Disillusioned with the way in which government was fulfilling its promises, the HPC (D) took to arms again and parted ways from the HPC. It demanded the government to fulfill the agreement signed in 1994 by granting separate autonomous councils under sixth schedule. The HPC (D) since then has been associated with most acts of violence including the last ambush.  

Clash of Aspirations

The HPC (D) in particular has been responsible for various attacks within Aizawl and other parts of Mizoram. They were reportedly involved in the bomb attacks of the police vehicle parked near the resident of the SHDC chairman, Hminghchungnung[ii]. Apart from this, the HPC (D) had issued diktats by issuing order against the functioning of Young Mizo Association (YMA) in their demand area. Apart from this, they boycotted village council elections causing the malfunctioning of democratic governance within their demand area.

In the recently concluded village council elections too, due to the boycott by HPC (D), 26 villages within the demand area were barred from the election process. There has been tension previously against the HPC (D) order for the dissolution of the functioning of YMA in their areas. Such acts of HPC (D) has created unwanted rift between the larger Mizo society and the HPC (D). Rather than backing down, both the HPC (D) and the Mizoram government are preparing for more aggression.

Way back in 2011, the home minister of the state clarified the standpoint of the government when he said that the “the Mizoram government would not support any demand of the creation of Autonomous District Council and other related demands; and the government does not have any will to give any Autonomous District Council in any constituency.” The HPC (D) on the other hand accused the Congress government, which was the party which signed the accord with HPC in 1994, of being reluctant in implementing the 1994 accord. It thereby remained firm to its demand of separate autonomous councils through the implementation of the 1994 accord.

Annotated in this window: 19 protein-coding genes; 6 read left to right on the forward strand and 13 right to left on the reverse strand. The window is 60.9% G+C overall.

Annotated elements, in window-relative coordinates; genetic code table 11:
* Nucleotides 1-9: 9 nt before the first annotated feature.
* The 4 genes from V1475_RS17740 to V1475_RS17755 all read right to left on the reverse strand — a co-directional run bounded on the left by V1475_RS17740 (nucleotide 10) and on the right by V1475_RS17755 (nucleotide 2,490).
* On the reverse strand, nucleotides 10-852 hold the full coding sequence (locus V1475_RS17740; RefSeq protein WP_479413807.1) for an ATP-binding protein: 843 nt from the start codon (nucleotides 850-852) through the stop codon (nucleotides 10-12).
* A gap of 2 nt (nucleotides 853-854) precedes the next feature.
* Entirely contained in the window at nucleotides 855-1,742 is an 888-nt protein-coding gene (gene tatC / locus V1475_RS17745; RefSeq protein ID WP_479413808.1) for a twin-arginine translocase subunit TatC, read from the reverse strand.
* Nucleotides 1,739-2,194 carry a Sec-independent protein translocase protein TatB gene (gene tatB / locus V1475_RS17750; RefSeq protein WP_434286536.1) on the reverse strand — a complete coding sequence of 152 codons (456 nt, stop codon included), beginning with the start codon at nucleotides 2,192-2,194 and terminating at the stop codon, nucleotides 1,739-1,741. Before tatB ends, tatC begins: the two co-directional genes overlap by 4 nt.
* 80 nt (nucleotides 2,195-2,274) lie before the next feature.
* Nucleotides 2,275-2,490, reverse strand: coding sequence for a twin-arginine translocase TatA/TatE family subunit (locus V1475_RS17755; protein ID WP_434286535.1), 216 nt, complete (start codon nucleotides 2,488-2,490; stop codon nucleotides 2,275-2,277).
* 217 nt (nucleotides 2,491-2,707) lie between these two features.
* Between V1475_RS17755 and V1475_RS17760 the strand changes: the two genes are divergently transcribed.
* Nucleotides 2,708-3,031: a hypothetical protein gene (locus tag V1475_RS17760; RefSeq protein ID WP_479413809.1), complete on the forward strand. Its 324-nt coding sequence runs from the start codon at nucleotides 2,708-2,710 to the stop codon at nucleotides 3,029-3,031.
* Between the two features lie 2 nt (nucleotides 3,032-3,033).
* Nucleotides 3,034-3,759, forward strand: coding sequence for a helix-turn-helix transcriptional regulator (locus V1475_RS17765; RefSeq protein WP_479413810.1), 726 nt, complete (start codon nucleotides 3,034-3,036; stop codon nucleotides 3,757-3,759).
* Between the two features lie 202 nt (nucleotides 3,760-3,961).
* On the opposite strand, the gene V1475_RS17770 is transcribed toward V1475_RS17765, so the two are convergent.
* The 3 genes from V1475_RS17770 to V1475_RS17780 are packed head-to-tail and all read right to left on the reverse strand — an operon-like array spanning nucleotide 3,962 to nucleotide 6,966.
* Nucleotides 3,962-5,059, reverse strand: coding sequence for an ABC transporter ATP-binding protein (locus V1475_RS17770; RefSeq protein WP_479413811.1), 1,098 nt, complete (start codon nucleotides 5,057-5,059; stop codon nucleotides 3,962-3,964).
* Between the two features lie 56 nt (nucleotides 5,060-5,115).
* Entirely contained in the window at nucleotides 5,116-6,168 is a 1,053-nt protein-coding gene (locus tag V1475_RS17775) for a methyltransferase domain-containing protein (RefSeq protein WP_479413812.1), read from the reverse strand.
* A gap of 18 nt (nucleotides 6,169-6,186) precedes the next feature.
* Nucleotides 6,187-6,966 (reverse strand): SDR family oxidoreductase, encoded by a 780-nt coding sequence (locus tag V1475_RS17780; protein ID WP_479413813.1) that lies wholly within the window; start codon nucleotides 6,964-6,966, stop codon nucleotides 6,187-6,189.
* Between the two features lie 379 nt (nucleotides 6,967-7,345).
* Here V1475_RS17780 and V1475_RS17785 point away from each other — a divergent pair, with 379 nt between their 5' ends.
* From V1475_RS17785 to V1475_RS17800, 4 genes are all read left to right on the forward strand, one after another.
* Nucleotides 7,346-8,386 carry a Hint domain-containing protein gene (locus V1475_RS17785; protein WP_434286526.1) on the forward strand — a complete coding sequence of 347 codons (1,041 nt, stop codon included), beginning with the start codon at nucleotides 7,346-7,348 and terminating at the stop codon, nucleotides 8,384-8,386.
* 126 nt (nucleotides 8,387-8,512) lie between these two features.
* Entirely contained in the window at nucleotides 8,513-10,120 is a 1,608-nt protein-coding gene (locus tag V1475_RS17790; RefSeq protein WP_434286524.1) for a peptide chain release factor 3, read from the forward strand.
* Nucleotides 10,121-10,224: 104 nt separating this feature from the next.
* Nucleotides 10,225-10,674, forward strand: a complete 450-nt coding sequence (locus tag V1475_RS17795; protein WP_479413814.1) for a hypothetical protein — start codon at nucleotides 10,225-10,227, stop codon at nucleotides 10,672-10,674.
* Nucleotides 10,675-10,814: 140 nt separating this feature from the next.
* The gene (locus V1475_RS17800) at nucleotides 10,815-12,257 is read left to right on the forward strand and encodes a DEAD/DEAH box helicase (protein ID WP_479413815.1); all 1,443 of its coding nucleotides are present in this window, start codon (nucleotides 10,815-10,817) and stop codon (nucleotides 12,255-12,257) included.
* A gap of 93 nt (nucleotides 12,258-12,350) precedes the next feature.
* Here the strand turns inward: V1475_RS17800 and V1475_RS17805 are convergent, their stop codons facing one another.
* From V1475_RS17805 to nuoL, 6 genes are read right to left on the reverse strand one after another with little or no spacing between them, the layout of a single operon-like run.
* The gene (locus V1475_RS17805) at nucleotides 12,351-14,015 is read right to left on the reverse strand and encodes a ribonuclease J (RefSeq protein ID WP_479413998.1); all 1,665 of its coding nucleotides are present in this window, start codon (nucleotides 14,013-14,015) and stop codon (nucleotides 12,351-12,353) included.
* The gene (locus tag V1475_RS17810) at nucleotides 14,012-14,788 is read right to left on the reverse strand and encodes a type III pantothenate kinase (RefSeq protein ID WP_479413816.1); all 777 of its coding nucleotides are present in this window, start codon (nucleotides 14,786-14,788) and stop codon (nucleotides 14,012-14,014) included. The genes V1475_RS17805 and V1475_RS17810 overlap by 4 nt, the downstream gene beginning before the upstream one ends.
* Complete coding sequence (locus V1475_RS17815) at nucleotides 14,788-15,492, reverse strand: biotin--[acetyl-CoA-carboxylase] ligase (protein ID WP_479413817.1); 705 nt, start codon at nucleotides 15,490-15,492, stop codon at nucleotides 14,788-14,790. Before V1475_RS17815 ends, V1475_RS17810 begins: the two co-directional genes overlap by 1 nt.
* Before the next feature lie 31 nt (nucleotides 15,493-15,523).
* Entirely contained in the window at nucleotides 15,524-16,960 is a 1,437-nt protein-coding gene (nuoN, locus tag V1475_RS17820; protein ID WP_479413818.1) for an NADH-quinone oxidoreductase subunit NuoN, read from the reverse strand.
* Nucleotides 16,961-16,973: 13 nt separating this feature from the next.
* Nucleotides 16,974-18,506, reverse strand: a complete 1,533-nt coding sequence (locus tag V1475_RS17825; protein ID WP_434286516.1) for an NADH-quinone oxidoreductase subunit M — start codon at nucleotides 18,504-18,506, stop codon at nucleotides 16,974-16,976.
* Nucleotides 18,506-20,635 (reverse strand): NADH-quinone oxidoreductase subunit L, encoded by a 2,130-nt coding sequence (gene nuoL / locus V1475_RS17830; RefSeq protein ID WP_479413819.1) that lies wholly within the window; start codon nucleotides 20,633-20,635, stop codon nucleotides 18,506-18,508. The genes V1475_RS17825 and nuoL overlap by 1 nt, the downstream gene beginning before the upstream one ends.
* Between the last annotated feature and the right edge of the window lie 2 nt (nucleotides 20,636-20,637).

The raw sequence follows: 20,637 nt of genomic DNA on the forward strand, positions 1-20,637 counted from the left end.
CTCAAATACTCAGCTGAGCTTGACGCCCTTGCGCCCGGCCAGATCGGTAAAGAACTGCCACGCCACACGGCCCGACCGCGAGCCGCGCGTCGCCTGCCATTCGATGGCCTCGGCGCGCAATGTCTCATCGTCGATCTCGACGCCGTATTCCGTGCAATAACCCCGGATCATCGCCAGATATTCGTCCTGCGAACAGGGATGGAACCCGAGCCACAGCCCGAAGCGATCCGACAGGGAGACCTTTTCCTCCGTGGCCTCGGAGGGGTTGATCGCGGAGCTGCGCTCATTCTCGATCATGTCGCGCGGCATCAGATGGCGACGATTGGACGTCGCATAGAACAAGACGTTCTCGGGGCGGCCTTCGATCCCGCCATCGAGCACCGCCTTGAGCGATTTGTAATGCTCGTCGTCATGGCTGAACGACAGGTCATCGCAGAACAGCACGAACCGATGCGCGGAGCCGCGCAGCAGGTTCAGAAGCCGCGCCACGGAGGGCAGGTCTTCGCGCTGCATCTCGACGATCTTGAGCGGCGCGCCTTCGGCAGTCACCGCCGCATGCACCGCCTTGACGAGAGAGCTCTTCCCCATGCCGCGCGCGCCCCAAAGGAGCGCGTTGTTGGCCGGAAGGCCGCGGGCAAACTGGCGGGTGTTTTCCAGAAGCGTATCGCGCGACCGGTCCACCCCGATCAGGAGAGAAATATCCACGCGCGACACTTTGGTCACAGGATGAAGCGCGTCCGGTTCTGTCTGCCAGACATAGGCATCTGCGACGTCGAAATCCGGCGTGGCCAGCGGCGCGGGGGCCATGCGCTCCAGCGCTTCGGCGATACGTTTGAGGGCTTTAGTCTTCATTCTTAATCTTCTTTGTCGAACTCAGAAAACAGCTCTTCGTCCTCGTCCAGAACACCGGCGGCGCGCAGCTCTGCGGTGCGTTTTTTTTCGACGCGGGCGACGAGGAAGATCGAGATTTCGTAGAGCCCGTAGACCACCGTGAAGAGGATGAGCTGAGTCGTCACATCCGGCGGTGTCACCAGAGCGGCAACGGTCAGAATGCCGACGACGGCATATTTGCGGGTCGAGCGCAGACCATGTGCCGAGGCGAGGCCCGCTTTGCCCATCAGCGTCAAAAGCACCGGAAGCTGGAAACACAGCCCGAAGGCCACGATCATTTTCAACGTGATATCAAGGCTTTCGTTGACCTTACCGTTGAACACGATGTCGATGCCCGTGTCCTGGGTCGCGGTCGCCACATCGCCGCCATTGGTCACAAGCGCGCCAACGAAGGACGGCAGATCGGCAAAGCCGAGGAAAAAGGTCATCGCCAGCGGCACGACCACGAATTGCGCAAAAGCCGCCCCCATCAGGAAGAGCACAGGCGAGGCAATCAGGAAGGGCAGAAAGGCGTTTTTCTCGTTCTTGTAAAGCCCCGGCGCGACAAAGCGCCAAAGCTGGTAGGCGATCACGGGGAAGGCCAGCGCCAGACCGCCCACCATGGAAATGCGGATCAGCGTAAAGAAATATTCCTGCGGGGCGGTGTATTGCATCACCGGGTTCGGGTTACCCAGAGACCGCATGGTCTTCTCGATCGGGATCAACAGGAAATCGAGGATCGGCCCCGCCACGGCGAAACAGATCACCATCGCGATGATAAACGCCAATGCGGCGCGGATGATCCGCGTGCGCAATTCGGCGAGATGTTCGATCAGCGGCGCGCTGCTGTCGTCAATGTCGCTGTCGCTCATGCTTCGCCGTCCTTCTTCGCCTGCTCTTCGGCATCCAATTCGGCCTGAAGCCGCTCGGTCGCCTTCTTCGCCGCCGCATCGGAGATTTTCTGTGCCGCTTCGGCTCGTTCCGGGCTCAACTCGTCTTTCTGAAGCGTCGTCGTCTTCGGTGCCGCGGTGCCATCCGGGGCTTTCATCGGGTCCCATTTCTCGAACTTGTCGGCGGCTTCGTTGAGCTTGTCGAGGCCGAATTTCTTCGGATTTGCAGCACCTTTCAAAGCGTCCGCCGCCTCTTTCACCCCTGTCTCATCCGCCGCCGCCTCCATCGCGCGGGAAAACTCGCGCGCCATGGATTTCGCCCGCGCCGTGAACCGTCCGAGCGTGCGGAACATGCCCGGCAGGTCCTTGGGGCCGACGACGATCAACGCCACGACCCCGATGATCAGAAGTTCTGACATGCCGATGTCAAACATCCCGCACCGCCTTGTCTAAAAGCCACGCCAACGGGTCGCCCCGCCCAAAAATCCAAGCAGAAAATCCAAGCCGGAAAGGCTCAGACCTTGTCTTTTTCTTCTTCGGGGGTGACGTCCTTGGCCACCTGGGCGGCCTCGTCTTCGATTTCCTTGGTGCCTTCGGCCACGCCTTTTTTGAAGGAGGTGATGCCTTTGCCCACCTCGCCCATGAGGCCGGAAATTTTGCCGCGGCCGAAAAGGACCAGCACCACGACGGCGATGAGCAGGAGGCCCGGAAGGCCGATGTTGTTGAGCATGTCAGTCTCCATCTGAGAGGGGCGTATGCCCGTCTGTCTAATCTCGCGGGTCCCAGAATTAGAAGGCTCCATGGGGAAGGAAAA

The bone of contention between the Mizoram government and HPC (D) lay in the question of granting autonomous councils or the upgradation of SHDC to a sixth schedule status.  Apart from the Hmar, Mizoram is faced internally with the challenge of similar demands for autonomy by various tribal groups such as Paite and Bru. Those enjoying separate autonomous councils comprising of Lai, Mara and Chakma aspire for yet higher autonomy by demanding direct funding and Union Territory status. While there is a stalemate on such political aspirations, the past experience shows the vulnerability of the state towards incidents of violence which often erupt as a means to advance such demands.